People are really stressed. So much so that a company decided to tap on it to develop a business. Richard Pierson stumbled onto Headspace in 2008 when he was burned out from his career marketing Axe deodorant at a major agency. He switched to freelance, but felt so much anxiety he struggled to go out in public. A friend knew just the cure: an energetic, amiable “Jeeves” for taking care of your brain. It wasn’t a drug or a doctor. It was Andy Puddicombe, a Buddhist monk with 10 years of Tibetan monastic training across Asia. Tan, bald and athletic with a soothing Bristol accent, Puddicombe seemed like an unlikely messenger for the roughly 2,500-year-old practice.
But Pierson quickly bonded with the assured, zen guide, who dropped out of college at 22 to “find peace of mind” as a monk after losing two friends and a stepsister in sudden accidents. Pierson offered Puddicombe marketing tips for his nascent meditation business in exchange for one-on-one mindfulness training. It quelled Pierson’s anxiety, and he became just as eager as his teacher to spread the practice.
What the duo started as a meditation event business in London in 2010 has evolved into a meditation and wellness app, Headspace, with annual revenue north of $50 million and a valuation estimated by Forbes of about $250 million. Headspace, which has been downloaded more than 11 million times, has more than 400,000 paying subscribers and hip Santa Monica, Calif. headquarters complete with meditation pods, an indoor magnolia tree and swings. Headcount is expected to grow significantly from 158 to 250 next year, when the company will open its first San Francisco office and expands headquarters.
Increased happiness, compassion and better health and relationships are some of the core benefits of meditation, according to the founders and a growing body of research that supports their claim. Headspace ranked as the highest quality “mindfulness-based” iPhone app in a study in the peer-reviewed Journal of Medical Internet Research, in part because only a handful of other apps also offer training programs, such as Smiling Mind, iMindfulness and Mindfulness Daily. As the wellness market grows — mental health costs are predicted to hit $6 trillion by 2030, greater than the cost of diabetes, respiratory disorders, cardiovascular disease or cancer, according to the World Economic Forum – these digitally savvy meditators-turned-entrepreneurs are betting that people and organizations will continue shelling out a monthly subscription fee (ranging from a two-year deal for $6.24 per month to as much as $12.95 per month) as a life staple.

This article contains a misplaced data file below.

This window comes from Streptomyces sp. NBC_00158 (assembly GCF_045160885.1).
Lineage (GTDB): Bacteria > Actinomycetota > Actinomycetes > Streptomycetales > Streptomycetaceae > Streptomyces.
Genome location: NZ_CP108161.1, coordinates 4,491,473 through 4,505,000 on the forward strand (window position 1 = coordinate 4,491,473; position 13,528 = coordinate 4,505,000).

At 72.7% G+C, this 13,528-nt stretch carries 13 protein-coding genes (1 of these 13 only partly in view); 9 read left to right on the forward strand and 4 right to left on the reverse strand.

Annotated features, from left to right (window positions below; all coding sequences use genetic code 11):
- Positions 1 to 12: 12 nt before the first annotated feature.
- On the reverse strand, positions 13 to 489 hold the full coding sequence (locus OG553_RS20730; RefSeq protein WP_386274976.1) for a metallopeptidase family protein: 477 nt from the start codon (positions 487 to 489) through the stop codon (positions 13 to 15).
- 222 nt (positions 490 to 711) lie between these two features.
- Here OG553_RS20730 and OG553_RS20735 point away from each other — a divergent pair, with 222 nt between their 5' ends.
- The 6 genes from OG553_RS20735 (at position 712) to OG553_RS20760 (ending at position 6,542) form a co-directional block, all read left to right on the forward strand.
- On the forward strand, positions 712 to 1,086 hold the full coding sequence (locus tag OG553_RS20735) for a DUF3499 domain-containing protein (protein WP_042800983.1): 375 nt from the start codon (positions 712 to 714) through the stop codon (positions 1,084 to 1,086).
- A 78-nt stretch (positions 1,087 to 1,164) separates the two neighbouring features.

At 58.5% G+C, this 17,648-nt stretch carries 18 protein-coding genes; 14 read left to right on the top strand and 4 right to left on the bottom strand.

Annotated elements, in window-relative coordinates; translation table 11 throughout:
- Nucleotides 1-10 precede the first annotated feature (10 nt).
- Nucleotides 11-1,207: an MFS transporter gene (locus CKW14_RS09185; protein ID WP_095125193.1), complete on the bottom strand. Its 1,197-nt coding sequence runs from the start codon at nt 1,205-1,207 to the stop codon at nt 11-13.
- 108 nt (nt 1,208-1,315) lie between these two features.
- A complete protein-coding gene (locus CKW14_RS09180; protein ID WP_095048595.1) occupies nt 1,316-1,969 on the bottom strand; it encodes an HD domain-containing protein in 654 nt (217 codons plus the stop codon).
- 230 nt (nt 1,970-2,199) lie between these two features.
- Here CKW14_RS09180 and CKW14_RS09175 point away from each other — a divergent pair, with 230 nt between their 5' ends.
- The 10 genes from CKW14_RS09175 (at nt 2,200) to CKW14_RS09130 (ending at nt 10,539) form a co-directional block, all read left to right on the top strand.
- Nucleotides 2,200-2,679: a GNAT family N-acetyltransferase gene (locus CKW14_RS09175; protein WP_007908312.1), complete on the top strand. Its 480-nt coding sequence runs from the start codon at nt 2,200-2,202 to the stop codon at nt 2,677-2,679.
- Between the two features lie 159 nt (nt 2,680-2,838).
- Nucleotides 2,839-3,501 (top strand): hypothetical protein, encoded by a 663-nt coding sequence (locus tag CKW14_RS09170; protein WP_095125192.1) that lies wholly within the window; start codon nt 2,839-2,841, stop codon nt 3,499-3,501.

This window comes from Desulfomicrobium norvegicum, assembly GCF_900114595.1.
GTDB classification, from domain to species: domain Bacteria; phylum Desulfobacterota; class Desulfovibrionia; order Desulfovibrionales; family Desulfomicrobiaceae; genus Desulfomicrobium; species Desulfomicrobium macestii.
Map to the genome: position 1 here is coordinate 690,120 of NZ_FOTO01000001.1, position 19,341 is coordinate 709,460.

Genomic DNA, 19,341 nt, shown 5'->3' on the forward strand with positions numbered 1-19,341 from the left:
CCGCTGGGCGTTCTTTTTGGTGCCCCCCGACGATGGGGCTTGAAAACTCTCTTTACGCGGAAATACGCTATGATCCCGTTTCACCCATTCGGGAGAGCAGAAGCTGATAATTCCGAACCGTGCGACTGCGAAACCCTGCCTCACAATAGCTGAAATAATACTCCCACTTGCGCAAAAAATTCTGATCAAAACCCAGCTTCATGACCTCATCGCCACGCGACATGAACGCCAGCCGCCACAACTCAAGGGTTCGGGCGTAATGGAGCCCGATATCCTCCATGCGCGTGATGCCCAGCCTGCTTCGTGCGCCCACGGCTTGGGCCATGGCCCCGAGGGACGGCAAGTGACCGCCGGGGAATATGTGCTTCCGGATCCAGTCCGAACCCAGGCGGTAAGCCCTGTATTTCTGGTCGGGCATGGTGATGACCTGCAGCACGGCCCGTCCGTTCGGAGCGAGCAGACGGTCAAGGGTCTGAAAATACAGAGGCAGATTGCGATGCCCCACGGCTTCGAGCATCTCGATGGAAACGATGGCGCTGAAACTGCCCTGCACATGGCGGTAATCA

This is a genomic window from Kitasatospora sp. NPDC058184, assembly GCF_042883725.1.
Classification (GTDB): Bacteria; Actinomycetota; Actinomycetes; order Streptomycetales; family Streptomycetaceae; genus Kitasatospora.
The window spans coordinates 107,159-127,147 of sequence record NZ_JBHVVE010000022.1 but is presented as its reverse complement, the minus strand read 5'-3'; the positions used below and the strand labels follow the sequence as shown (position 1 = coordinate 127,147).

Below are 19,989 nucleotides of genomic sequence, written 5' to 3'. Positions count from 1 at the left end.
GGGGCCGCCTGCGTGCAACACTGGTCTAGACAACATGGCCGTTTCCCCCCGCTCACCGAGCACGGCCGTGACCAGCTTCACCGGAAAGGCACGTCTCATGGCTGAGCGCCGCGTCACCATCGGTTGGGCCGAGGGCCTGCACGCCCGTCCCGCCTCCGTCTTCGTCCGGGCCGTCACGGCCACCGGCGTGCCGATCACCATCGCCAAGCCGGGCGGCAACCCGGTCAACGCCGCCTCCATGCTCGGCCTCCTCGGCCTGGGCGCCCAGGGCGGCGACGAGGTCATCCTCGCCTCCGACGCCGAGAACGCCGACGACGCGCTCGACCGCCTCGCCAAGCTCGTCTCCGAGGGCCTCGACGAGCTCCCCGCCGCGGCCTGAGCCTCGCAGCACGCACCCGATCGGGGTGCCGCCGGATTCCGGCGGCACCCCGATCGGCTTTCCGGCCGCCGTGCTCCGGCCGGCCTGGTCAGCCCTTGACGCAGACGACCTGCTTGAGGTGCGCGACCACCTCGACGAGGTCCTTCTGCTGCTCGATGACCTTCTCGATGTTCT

Since 2014, the company has been fleshing out a library of tailored “packs” on topics like relationships (patience, kindness, generosity), performance (creativity, balance, focus), cancer, chronic pain, stress, sleep, anxiety and sports, which the company spent years developing with British Olympic psychologists and athletes. The app also offers tracks for experienced meditators with less guidance and a suite for kids, building a user base with an even split of males and females, a nearly even breakdown across ages from 18 to 65 and subscribers in more than 200 countries, despite only being available in English.
It also doesn’t hurt that the app has the backing of a host of flashy investors. The startup’s $30 million Series A, which closed in July 2015, led by entertainment-focused Chernin Group, featured Breyer Capital, Jessica Alba, Jared Leto, Ryan Seacrest and LinkedIn LNKD +% chief executive Jeff Weiner. And celebrities like Gwyneth Paltrow, Richard Branson and Lebron James are vocal fans. Other buoys have been Puddicombe’s speaking tours and rising profile as a wellness guru and partnerships. Seven airlines offer Headspace on flights, and the app became Spotify’s first bundling partner in late 2016 (users of the music service in most of Scandinavia can subscribe to both apps in a bundled deal). And Headspace’s secular, simple style and cute animations help make meditation approachable.
But perhaps Headspace’s most important strength over time lies in data, which it has been using to understand what makes new users become regulars, when people zone out of tracks and how the app can become personalized to predict users’ needs. In the future, for instance, Headspace could be suggest its fear of flying pack to an anxious traveler when the app detects the user is at LAX. Jim Breyer, a longtime user and investor in Headspace, said data gives the company a key edge.
Taking a customer need and translating that into a business. One Singapore company has also developed something similar. Called Mindfi, I have already downloaded it. Meditation really works! You should try it! Ohm…
Enjoy the music